A British reporter has offered claims that Mahmoud Ahmadinejad may have actually come in third place in last week's election, however his government as well the religious leadership, especially by Supreme Ayatollah Khamenei, manipulated the results to retain the power of the religious theocracy government of Iran.
Today, there are many reports of government violence meant to put down protesters in Iran. However, it is very difficult for the United States to act much because the long history of American involvement in Iran, starting with the WWII efforts to put the Shah in power to resist the Nazis was the start of a long history of U.S. meddling in Iran that actually alienated many Iranians against the U.S., leading to the anti-American 1979 Islamic revolution. The Obama Administration has accordingly moved carefully so as not to worsen the plight of those pro-democracy demonstrators in Iran, despite ill placed calls from many Republican political leaders in the U.S. for the Obama to act more decisively. The fact of the matter is that the U.S. is in a very poor position to act with much involvement in Iran. Likely, the U.S. is still perceived as many in Iran as a primary enemy of Iran. Britain is also viewed by many in Iran as another primary enemy of Iran as well, especially after so much more of an active role in being critical of the Iranian election results. France might be in the best position to offer condemnation of the Iranian election aftermath because it allowed the Ayatollah Khomeini many years of political asylum. But the best that most Western nations can hope for is that this is an internal political matter in Iran, to be sorted out by those in Iran. and to allow the chips to fall where they may.
Further, many Americans really fail to understand what is really going on in Iran. Mir-Hossein Mousavi is hardly any true Western-styled democrat, but a more moderate member of the group of conservative religious radicals that helped to overthrow the Shah back in 1979. In Israel, there remains a more educated perspective of what's going on. In Israel, there are no illusions that Mir-Hossein Mousavi and his followers probably still support the destruction of Israel and the nuclear program if not nuclear weapons for Iran. Mousavi might believe in some social liberalization from the strict religious rule in Iran, but that is really as far as he might go. Mousavi also would probably improve contact and trade with the Western world, but that mostly serves the interests of the wealthy class of Iran for financial reasons, and not entirely as an aspect of a real social liberalization agenda. However, many who believe in far more social liberalization or democracy are likely using Mousavi as an umbrella for their pro-democracy views.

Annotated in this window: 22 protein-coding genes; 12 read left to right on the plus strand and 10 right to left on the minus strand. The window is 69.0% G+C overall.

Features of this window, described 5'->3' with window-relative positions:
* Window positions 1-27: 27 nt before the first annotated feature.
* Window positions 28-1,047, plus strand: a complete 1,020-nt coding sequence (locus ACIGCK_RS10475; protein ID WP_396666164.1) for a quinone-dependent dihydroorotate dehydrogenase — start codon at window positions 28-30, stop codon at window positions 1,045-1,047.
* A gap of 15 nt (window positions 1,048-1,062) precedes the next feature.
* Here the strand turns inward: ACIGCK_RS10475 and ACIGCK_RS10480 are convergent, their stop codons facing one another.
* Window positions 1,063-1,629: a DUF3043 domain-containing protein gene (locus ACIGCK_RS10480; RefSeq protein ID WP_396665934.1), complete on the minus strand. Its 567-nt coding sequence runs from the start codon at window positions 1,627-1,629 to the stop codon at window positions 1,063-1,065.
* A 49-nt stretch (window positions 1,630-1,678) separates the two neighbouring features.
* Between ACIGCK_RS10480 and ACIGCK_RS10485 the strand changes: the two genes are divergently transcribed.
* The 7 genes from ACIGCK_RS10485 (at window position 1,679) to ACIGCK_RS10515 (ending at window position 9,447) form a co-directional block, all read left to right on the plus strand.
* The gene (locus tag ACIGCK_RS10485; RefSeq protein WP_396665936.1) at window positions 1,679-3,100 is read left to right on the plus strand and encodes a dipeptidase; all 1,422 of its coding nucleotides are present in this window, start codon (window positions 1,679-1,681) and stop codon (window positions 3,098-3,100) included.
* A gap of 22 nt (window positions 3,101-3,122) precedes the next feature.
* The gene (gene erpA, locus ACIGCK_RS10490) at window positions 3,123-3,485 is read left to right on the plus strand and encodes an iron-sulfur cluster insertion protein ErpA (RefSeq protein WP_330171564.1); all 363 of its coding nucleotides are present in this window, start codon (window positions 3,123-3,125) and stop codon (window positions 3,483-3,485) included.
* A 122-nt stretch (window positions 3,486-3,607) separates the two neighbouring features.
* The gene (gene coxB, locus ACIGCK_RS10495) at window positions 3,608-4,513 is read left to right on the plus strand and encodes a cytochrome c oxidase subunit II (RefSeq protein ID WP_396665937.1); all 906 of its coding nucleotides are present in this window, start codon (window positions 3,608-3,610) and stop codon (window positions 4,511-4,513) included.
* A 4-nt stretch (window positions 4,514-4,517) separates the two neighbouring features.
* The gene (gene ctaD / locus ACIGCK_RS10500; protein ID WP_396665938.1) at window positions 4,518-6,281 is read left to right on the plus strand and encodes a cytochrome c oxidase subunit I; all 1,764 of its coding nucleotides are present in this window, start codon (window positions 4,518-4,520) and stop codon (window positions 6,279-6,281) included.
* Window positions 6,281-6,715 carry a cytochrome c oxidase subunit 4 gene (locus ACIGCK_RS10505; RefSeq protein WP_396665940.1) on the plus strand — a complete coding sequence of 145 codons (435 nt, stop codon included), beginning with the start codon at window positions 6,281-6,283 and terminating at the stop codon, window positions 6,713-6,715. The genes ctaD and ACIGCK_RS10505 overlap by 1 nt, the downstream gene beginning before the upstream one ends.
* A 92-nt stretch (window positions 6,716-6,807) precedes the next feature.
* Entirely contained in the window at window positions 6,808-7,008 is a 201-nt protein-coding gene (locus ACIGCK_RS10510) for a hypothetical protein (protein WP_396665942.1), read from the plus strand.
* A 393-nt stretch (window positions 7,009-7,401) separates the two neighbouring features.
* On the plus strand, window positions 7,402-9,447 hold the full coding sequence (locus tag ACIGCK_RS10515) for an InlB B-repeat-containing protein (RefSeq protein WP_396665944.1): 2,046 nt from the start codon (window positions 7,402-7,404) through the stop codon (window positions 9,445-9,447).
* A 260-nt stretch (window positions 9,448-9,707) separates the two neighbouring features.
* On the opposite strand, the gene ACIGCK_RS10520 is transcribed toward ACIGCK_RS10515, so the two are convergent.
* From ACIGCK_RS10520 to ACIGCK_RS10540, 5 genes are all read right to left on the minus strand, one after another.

There are also reports that the Iranian government may be shipping in foreign mercenaries to act as police to put down the protesters as well, as many do not even speak the common language used in Iran. This could seen as a sign that some police are not entirely loyal to the government battle with the protesters, where detached elements from abroad are being shipped in to attack and beat the protesters. It could also be a sign that the police and military elements loyal to the government are severely strained by the massiveness of the protests as well.
It may be very easy for some defeated Republican presidential candidate like John McCain to argue for more American involvement in Iran. However, this really fails to understand that this is really an internal political dispute by two conservative factions of this Islamic revolutionary government. Much like the internal struggle in the old Soviet Union which resulted in the downfall of the Communist system during the administration of George Bush #41 in 1989, this power struggle in Iran is between rival factions of the government. In Russia, Communist Mayor Boris Yeltsin represented the change elements back then, while Mir-Hossein Mousavi represents the change elements for that system. Yeltsin fortunately turned out to be a pseudo-democrat. However, Mir-Hossein Mousavi may not be. He might just be an agent of the better educated and more affluent in Iran, and stands for some social liberalization. But he could still support the destruction of Israel and continued political problems for that area. So Americans really need to sit back and allow Iranians to decide just what this internal power struggle really represents and how far things can go towards liberalization for that nation or political reforms.
Ultimately, it will be to the rival elements in Iran which side wins out, and how much liberalization actually takes place in Iran. The United States really can do little to move this Iranian process along, and in fact could be very detrimental to those liberalization elements if it should act too involved. It might be politically easy for some Republicans such as John McCain to call for more American involvement in Iran. But this is a very poor call, and only demonstrates a fundamental ignorance of all of the issues involved in this internal power struggle taking place in Iran.